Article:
McGlinchey jumped when asked to answer Déise call

Tom McGlinchey did not recognise the number on his phone. On the other end was then Waterford chairman, Tom Cunningham. The offer was to take charge of the Waterford senior footballers.

DIFFERENT TIMES: Tom McGlinchey says the emphasis on strength and conditioning in the GAA has reached dizzying heights. Picture: Sportsfile.
DIFFERENT TIMES: Tom McGlinchey says the emphasis on strength and conditioning in the GAA has reached dizzying heights. Picture: Sportsfile.

McGlinchey didn’t need to be asked twice.

McGlinchey’s last foray into top flight management was in 2003. In the interim he’d overseen the Limerick minor and U21 teams and enjoyed a successful spell with Ballylanders back in 2007. But the hope was always there of a return to the big time and the bright lights. News of McGlinchey’s appointment surfaced late October, a virtually unknown figure in Déise circles. Hardly surprising given it had been 11 years since he patrolled the sidelines of Thurles and Croke Park as Tipperary bainisteoir.

“The desire to coach at the top level never goes away,” says the Mourneabbey native. “When I finished playing I got involved in coaching straight away. I never wanted to cut ties. I was involved with Limerick underage teams, but to get back involved at senior was always an ambition. Luckily enough I was asked by Waterford and I liked the job on offer. I was keen and I am keen to see what I can bring to the table.”

Now stationed in Murroe, McGlinchey was working in the Garda College in Templemore when offered the role as Tipp boss.

“I started out coaching the Clyda Rovers U8’s and worked my way up from the bottom. When working in the Garda College I got involved with Sigerson and Fitzgibbon Cup teams.

“Colm O’Flaherty took over from Colm Browne as Tipperary manager in 1999. Colm Browne had worked in the Garda College and recommended me to Colm O’Flaherty as a trainer. When he left then in 2000 I was asked to take the reins. When you are young and naïve you don’t think twice about taking such a role.”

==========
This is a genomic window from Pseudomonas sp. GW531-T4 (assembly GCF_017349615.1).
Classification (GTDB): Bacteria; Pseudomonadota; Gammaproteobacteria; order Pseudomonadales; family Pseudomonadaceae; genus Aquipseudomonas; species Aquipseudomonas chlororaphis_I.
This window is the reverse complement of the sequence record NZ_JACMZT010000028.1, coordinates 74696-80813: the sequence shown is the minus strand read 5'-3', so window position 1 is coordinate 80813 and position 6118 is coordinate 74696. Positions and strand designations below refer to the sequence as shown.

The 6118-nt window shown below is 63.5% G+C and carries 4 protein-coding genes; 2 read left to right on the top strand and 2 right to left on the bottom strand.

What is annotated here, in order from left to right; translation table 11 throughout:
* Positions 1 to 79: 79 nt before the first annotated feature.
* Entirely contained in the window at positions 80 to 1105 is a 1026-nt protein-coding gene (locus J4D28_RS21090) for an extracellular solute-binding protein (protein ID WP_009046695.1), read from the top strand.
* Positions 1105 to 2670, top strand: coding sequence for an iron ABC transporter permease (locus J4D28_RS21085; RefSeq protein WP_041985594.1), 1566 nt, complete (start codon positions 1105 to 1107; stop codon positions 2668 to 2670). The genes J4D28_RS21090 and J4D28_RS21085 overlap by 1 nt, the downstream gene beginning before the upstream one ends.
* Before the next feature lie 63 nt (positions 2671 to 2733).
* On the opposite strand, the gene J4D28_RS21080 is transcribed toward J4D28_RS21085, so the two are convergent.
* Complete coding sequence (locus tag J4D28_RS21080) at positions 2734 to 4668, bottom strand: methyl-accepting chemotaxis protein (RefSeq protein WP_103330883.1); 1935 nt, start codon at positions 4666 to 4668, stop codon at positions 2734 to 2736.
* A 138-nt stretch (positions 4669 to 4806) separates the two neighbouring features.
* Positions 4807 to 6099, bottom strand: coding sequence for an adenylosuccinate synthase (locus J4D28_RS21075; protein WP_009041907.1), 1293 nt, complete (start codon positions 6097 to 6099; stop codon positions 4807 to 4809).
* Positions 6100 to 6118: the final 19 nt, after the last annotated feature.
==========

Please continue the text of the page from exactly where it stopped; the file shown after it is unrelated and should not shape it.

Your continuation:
And of course a word on the 2002 Munster decider – the fixture that sticks in his craw most. In the drawn game Tipperary led 1-13 to 2-7 with 10 minutes left but Cork stormed back to force a replay.

In the second outing, Cork hammered Tipperary 1-23 to 0-7 but controversy erupted when it was discovered the winners had used six subs. “It was one that got away from us. We were huge underdogs, but we knew we had hugely talented players. There was huge potential. We were very unfortunate on the day. There was controversy over the replayed game with Cork using six subs. It wasn’t until the Wednesday morning after the replay did we know we would be going out to play Mayo the following weekend. We put up a great fight and lost by only three points. They were great years.”

McGlinchey didn’t enlist, nor did he require, a strength and conditioning expert at the turn of the millennium. He’s not even sure they existed. It was the first appointment he made for the 2015 season. Top-table demands have increased tenfold.

“The emphasis on strength and conditioning has reached dizzying heights. This area of the game was very much in its infancy 10, 15 years ago. We certainly didn’t have a strength and conditioning coach 12 or 13 years ago.

“Fellas were doing their own gym programs when I was involved with Tipperary, but it would be nowhere near as exact or scientific as the programs you see the Waterford lads working off these days. The way the game has evolved has seen focus shift to strength and conditioning, diet and nutrition. 10 years from now another area of sports science will come to the fore and take priority. I, however, am still most concerned by the basics. I said to the players recently that you can be as fit as you like, work as hard as possible in the gym but the name of the game is putting the ball between the sticks. The basics have to be right.”

He added: “Back then I had two or three selectors, a kitman, doctor and physio. Now you have your strength and conditioning coach, your physical fitness coach, while you will seek the advice of a dietician, sports scientist and nutritionist at some stage during the year. Statistics too have massively evolved. Saying that, our backroom team wouldn’t half compare to the likes of Cork.”

As for his goals with Waterford in 2015? “The main aim is to get out of Division 4. We won’t hide that fact. Division 4 is a minefield. Longford are back down there having played in Division 2 in 2013. The division is like a revolving door.”

He continued: “You take the top three teams in Waterford — The Nire, Stradbally and Ballinacourty — they have all competed at the top level of the Munster Club championship. That doesn’t translate nor has it translated to intercounty. The players are aware they have to start winning to get the recognition they crave (Waterford have won only one championship game since 2011).

“If we can do well in the league we might get some support behind us and that may propel us into a good championship. It won’t be easy to the change mind-set. I wouldn’t say there is apathy. The Waterford football people are as dedicated as those you would find in the football heartlands of Kerry and Cork. They just have been starved of success. We’re not promising miracles, but we are setting out to achieve progress, to move up the ladder.”



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